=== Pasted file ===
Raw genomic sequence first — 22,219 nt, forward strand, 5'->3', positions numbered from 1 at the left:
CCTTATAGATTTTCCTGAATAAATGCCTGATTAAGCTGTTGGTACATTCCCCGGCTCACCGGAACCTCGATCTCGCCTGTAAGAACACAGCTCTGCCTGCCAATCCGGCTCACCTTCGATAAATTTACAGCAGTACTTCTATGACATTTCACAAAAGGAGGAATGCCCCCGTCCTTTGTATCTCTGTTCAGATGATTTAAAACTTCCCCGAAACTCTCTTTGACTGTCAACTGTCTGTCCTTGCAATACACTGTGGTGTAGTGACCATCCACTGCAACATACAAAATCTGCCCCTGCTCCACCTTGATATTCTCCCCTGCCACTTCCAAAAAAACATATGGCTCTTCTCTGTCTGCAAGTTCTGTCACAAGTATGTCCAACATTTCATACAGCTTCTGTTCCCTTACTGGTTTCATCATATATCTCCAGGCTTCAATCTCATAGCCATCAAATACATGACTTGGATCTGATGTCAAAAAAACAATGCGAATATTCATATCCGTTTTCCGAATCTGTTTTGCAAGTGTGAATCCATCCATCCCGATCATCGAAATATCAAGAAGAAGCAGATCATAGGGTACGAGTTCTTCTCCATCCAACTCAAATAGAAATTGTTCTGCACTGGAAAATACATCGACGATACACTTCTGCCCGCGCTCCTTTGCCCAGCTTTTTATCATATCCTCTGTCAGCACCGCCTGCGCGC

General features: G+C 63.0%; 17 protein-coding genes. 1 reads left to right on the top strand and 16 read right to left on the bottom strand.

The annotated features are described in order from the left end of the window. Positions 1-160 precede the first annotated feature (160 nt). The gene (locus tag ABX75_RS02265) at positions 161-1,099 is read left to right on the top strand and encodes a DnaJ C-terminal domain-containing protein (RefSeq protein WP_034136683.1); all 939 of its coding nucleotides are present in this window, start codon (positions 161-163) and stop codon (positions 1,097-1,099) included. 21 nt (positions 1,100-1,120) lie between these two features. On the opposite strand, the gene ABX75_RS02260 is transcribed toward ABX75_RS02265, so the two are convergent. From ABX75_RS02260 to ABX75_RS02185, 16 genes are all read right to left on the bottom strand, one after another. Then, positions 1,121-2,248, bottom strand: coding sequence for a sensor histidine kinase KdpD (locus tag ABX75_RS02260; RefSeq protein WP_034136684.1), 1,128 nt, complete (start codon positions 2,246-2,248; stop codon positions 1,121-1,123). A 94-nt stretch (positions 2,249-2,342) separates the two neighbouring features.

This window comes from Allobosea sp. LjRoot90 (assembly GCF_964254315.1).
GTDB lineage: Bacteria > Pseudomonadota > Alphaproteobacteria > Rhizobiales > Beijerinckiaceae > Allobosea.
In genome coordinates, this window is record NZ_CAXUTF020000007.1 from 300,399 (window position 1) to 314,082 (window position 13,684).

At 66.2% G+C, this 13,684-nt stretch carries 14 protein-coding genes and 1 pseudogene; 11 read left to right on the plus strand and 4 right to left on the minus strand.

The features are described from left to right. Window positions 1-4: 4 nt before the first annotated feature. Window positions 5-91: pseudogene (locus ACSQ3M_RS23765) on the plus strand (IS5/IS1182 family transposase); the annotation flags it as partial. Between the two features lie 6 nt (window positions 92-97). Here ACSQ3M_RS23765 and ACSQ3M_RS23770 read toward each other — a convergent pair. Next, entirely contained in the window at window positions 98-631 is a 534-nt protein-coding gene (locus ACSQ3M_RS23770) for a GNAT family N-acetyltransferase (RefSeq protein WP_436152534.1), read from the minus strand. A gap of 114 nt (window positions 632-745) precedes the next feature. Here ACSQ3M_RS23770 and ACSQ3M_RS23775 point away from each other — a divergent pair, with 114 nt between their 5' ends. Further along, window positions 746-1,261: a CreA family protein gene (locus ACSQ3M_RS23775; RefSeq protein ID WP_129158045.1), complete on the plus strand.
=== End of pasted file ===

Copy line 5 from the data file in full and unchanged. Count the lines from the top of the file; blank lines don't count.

This window comes from Allobosea sp. LjRoot90 (assembly GCF_964254315.1).